In Roman mythology, Dea Tacita ("the Silent (or Mute) Goddess") was a Goddess of the Dead. In later times, She was equated with the Naiad Larunda. In this guise, Dea Tacita was worshipped at a festival called Larentalia on December 23. Goddesses Mutae Tacitae (Mute Goddesses) were invoked to destroy a hated person. These silent Goddesses are the personification of the terror of obscurity.
Al-Uzza (“The Most Mighty”) is a pre-Islamic Arabian goddess, the virgin warrior and youngest in the triad of goddesses with Menat (“Time”, the Death or Fate goddess, sometimes—I think erroneously—called the Goddess of the Full Moon, since the Moon in Arabia was masculine) and Al Lat (whose name means “The Goddess”, as Al Lah means “The God”).
✯ Gallic Goddess of moon, woods and hunting in the Ardennes. “Lady of the Forests”: The Celts of Gaul (France) honored Her as Goddess of Justice and Childbirth. The Ardennes Forest, named after Her, were Her special domain. She is accompanied by a boar, her sacred animal. The Romans equated her with their Diana.✯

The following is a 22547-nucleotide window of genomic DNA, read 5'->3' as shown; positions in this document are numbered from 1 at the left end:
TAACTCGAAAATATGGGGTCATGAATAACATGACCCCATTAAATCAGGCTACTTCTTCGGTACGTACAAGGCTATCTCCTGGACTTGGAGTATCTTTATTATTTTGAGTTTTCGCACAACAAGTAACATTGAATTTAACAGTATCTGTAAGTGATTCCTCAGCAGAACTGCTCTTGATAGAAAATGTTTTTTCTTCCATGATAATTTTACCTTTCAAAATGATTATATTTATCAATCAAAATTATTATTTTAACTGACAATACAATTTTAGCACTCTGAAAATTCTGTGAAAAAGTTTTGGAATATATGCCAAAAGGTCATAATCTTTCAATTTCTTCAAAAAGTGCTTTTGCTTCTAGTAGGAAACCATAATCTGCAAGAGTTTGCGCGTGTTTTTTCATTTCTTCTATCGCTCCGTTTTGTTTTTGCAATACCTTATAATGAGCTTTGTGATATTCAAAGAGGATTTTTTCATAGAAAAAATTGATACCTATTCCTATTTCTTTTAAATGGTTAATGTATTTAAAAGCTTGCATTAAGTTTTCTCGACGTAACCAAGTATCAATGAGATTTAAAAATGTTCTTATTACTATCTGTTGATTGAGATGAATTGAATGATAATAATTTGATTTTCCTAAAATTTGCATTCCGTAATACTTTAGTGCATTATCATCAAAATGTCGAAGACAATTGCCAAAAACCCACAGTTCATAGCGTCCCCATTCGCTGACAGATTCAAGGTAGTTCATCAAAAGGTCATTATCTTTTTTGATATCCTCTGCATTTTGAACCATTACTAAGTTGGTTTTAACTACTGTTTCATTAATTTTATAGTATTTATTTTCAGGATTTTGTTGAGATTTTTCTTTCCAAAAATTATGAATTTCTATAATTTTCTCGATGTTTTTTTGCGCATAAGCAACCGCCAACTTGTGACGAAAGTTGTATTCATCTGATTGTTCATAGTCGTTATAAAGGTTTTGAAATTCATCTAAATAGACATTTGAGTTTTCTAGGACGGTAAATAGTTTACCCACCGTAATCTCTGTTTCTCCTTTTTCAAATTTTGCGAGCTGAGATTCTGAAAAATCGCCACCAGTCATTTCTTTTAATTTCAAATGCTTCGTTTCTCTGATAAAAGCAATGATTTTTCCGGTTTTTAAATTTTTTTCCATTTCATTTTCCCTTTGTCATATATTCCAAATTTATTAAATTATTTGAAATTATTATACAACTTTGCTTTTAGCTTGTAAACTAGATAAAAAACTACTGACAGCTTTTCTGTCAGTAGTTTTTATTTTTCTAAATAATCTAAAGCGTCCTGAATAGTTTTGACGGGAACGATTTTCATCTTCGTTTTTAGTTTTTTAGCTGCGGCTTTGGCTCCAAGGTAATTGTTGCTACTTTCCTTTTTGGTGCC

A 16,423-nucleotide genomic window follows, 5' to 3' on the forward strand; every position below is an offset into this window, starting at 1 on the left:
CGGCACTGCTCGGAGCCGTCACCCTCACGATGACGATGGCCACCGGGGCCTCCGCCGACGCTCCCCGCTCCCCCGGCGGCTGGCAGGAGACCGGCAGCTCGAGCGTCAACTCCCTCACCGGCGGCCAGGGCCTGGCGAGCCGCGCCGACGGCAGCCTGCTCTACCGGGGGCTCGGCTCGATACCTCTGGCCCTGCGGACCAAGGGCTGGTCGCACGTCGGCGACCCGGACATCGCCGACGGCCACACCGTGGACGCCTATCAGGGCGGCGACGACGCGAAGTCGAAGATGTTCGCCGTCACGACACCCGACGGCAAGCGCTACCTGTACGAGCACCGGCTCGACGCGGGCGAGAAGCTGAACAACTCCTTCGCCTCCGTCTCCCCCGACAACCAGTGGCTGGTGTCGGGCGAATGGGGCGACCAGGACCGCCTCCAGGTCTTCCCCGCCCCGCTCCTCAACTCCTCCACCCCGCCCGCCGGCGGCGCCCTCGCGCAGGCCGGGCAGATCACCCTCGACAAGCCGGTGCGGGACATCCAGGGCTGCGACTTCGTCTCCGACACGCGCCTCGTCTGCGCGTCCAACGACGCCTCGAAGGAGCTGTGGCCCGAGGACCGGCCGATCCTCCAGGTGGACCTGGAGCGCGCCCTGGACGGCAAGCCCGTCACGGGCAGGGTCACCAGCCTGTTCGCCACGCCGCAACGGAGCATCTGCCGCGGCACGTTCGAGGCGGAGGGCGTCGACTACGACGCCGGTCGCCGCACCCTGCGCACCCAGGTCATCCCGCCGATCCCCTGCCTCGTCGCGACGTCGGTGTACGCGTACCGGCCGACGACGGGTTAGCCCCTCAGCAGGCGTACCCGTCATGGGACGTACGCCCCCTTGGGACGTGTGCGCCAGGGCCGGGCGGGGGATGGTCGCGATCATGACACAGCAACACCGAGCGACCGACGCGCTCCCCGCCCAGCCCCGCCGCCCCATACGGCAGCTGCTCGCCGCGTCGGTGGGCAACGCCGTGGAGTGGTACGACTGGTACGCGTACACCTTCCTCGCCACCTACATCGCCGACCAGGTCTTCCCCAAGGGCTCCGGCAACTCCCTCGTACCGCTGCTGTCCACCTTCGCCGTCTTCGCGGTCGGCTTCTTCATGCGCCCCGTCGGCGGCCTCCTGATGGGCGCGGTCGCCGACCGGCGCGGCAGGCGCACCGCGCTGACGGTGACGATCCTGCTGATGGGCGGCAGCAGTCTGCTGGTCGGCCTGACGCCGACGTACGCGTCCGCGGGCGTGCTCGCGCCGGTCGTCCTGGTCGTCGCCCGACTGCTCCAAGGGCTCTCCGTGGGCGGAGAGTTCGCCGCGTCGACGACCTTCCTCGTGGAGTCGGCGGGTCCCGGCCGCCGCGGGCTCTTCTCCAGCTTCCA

Hathor is one of the most beloved of Egypt’s goddesses, a benevolent, understanding and stunningly beautiful figure responsible for all artistic endeavor and happiness in the world. The goddess of joy, celebration, music and art, she presides over festivals whose sole purpose is to bring joy to the participants; she is also a goddess of the family, and is known to protect children, provide their mothers with new siblings and to heal their small ills with infinite care.
The Goddess Inanna in breast-offering pose. As early as 3500 B.C.E. Inanna was worshiped as the great Goddess of Sumeria. Also known as Queen of Heaven and Earth, Priestess of Heaven, Light of the World, First Daughter of the Moon, Righteous Justice, Holy Shepherdess, and Loud Thundering Storm.